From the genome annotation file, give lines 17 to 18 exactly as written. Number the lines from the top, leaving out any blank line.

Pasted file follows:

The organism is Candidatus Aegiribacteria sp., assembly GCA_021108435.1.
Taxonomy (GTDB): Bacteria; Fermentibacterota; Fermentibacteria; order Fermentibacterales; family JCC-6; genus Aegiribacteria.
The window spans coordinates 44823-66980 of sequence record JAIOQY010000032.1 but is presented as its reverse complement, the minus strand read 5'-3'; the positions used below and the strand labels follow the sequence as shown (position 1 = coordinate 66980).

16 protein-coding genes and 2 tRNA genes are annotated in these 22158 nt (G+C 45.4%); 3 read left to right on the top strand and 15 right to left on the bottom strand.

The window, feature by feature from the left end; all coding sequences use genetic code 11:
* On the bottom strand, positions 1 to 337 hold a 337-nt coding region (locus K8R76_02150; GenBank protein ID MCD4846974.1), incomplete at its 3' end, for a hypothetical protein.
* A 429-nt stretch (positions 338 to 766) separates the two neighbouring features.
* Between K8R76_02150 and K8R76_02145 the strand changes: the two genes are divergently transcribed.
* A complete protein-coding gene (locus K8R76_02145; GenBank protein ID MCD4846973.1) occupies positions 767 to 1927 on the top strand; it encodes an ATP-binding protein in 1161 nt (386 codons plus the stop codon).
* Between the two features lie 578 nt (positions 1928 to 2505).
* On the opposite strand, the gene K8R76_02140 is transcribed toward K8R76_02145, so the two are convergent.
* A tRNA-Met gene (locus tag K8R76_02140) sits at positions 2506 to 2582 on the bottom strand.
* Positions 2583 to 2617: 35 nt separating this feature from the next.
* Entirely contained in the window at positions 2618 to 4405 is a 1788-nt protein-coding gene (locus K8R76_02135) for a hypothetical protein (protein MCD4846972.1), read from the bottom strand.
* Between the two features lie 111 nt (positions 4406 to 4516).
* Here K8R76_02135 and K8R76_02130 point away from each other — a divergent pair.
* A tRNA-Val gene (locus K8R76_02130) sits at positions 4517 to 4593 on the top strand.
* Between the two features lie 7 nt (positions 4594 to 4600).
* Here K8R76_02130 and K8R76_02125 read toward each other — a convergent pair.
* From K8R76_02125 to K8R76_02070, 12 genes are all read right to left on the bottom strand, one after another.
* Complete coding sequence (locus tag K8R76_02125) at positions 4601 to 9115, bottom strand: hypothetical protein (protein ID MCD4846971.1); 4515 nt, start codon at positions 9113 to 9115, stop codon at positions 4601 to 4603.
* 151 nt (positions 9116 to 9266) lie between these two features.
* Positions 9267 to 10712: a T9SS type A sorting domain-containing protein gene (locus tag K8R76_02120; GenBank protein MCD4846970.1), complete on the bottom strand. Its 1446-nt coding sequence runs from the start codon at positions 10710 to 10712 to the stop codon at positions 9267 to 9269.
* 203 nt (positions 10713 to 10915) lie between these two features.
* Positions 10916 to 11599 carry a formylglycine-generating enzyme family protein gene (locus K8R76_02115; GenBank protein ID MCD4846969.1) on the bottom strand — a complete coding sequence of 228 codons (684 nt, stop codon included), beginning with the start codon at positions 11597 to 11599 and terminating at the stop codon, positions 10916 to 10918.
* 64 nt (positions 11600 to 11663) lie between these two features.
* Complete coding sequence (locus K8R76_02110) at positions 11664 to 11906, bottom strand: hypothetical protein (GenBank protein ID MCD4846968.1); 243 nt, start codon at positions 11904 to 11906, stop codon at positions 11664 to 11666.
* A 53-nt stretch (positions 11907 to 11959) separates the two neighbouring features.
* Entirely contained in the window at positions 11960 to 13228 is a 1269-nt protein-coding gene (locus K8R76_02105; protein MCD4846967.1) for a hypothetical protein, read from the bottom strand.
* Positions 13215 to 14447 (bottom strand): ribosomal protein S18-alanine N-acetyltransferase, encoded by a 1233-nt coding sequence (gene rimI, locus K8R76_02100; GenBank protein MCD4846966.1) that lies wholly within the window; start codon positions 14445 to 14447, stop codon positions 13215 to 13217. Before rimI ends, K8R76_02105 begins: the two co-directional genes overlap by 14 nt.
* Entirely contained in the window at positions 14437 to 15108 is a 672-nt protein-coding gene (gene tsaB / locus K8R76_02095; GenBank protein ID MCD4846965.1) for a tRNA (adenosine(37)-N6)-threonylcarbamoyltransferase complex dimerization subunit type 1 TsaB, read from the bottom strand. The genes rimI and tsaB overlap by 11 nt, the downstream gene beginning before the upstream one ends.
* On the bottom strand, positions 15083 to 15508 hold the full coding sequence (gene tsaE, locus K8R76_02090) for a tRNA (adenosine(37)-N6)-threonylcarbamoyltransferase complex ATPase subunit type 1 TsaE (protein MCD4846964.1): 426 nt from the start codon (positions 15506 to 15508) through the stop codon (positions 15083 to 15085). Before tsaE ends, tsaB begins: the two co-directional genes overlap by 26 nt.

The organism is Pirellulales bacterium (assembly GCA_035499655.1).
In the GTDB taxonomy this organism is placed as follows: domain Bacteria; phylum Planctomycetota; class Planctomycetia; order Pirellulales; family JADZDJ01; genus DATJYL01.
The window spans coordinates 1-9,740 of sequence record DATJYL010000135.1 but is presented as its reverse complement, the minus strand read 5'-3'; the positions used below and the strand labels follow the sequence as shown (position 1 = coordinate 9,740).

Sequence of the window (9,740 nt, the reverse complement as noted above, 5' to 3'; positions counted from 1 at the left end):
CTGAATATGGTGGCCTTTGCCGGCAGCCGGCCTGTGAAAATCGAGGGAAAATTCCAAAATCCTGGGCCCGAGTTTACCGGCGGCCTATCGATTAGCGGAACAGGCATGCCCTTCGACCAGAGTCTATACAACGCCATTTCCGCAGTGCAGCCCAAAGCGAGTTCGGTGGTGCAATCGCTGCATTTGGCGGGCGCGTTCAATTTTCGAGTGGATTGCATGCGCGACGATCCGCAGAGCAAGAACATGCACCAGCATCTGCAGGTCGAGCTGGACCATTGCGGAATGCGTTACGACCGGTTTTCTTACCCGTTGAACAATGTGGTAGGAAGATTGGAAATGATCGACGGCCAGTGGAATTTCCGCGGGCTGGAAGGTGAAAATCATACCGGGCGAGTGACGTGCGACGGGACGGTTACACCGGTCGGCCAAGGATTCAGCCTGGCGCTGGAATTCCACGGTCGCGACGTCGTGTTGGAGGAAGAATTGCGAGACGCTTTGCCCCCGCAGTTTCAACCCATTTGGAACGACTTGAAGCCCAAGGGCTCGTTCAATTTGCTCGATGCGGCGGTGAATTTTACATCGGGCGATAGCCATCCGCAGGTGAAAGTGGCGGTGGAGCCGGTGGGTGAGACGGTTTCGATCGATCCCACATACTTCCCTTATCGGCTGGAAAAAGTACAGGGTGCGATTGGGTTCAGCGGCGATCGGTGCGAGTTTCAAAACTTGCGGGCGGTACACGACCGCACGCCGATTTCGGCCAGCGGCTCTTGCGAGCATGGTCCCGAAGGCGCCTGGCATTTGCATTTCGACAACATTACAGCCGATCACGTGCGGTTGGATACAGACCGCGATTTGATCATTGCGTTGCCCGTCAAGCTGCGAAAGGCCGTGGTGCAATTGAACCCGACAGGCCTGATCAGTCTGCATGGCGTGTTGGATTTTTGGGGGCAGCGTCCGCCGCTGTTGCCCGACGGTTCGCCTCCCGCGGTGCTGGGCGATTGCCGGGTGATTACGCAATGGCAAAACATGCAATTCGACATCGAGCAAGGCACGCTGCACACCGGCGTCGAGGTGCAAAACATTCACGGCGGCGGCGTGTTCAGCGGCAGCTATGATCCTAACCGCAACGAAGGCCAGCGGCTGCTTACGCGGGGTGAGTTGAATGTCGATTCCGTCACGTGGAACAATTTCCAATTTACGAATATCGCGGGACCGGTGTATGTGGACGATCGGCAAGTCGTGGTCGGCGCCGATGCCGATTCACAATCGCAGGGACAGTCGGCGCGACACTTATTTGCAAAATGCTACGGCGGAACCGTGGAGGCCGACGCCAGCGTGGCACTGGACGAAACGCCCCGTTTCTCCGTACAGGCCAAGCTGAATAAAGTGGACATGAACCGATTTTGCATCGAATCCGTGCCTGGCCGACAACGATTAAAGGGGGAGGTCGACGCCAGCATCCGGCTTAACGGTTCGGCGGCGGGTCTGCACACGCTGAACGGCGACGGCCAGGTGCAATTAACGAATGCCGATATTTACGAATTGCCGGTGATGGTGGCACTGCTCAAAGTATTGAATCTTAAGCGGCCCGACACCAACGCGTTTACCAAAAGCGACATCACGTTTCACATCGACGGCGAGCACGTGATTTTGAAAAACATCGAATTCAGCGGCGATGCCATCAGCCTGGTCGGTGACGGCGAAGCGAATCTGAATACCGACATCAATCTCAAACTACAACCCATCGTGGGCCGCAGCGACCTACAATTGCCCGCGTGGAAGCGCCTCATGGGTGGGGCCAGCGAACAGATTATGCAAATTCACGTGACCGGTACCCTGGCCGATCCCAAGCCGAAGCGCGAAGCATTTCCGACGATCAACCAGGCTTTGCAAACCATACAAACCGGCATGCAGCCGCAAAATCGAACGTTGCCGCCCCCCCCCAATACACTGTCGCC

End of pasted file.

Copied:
* A tRNA-Val gene (locus K8R76_02130) sits at positions 4517 to 4593 on the top strand.
* Between the two features lie 7 nt (positions 4594 to 4600).